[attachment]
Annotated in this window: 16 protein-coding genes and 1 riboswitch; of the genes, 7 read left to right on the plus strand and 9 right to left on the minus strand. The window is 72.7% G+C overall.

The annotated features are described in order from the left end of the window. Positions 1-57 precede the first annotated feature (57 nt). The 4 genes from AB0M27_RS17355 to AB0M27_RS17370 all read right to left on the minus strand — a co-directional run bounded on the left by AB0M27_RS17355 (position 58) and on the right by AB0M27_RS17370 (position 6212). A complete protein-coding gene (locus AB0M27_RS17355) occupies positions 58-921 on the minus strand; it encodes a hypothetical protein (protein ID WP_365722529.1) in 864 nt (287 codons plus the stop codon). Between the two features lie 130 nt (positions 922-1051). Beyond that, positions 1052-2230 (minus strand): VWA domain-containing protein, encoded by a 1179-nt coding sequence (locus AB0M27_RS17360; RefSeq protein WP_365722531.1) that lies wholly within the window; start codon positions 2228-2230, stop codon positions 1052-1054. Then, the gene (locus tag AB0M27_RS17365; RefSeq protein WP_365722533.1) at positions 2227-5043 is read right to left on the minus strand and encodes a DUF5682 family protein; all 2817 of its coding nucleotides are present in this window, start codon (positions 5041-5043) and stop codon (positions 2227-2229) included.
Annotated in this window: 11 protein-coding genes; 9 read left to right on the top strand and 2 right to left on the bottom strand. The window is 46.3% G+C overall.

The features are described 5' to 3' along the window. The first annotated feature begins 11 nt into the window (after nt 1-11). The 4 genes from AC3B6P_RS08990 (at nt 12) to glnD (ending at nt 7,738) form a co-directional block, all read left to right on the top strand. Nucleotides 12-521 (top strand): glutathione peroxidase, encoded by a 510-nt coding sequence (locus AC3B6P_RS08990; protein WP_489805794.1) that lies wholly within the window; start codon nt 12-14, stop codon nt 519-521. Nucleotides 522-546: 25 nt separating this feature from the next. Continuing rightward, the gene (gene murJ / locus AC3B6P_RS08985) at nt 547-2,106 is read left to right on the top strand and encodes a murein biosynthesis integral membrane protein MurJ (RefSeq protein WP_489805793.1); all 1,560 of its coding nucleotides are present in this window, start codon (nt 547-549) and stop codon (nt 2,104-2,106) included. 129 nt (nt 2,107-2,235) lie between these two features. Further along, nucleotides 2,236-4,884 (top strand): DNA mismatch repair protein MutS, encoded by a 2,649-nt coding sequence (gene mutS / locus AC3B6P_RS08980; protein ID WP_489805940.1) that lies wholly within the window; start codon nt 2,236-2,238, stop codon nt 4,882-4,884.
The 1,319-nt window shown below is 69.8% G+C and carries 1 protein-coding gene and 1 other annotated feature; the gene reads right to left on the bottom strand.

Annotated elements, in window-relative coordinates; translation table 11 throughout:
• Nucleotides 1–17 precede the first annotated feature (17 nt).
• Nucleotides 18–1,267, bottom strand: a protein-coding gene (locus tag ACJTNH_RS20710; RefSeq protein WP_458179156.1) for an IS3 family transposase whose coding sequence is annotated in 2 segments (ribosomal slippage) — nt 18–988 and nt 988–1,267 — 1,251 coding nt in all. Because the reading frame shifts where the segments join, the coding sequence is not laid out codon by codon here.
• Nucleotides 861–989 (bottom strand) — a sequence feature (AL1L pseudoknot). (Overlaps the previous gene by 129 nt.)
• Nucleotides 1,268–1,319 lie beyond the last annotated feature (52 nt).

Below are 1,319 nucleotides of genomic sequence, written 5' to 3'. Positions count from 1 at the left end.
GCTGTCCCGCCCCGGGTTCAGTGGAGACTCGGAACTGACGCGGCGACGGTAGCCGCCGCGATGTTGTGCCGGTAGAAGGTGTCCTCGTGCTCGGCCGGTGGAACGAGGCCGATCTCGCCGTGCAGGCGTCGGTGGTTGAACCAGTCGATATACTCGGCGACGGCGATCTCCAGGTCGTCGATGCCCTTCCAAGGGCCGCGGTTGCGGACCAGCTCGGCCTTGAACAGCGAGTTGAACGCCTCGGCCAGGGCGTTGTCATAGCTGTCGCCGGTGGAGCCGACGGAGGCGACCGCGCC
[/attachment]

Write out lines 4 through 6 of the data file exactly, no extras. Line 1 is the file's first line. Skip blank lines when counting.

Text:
The features are described 5' to 3' along the window. The first annotated feature begins 11 nt into the window (after nt 1-11). The 4 genes from AC3B6P_RS08990 (at nt 12) to glnD (ending at nt 7,738) form a co-directional block, all read left to right on the top strand. Nucleotides 12-521 (top strand): glutathione peroxidase, encoded by a 510-nt coding sequence (locus AC3B6P_RS08990; protein WP_489805794.1) that lies wholly within the window; start codon nt 12-14, stop codon nt 519-521. Nucleotides 522-546: 25 nt separating this feature from the next. Continuing rightward, the gene (gene murJ / locus AC3B6P_RS08985) at nt 547-2,106 is read left to right on the top strand and encodes a murein biosynthesis integral membrane protein MurJ (RefSeq protein WP_489805793.1); all 1,560 of its coding nucleotides are present in this window, start codon (nt 547-549) and stop codon (nt 2,104-2,106) included. 129 nt (nt 2,107-2,235) lie between these two features. Further along, nucleotides 2,236-4,884 (top strand): DNA mismatch repair protein MutS, encoded by a 2,649-nt coding sequence (gene mutS / locus AC3B6P_RS08980; protein ID WP_489805940.1) that lies wholly within the window; start codon nt 2,236-2,238, stop codon nt 4,882-4,884.
The 1,319-nt window shown below is 69.8% G+C and carries 1 protein-coding gene and 1 other annotated feature; the gene reads right to left on the bottom strand.

Annotated elements, in window-relative coordinates; translation table 11 throughout: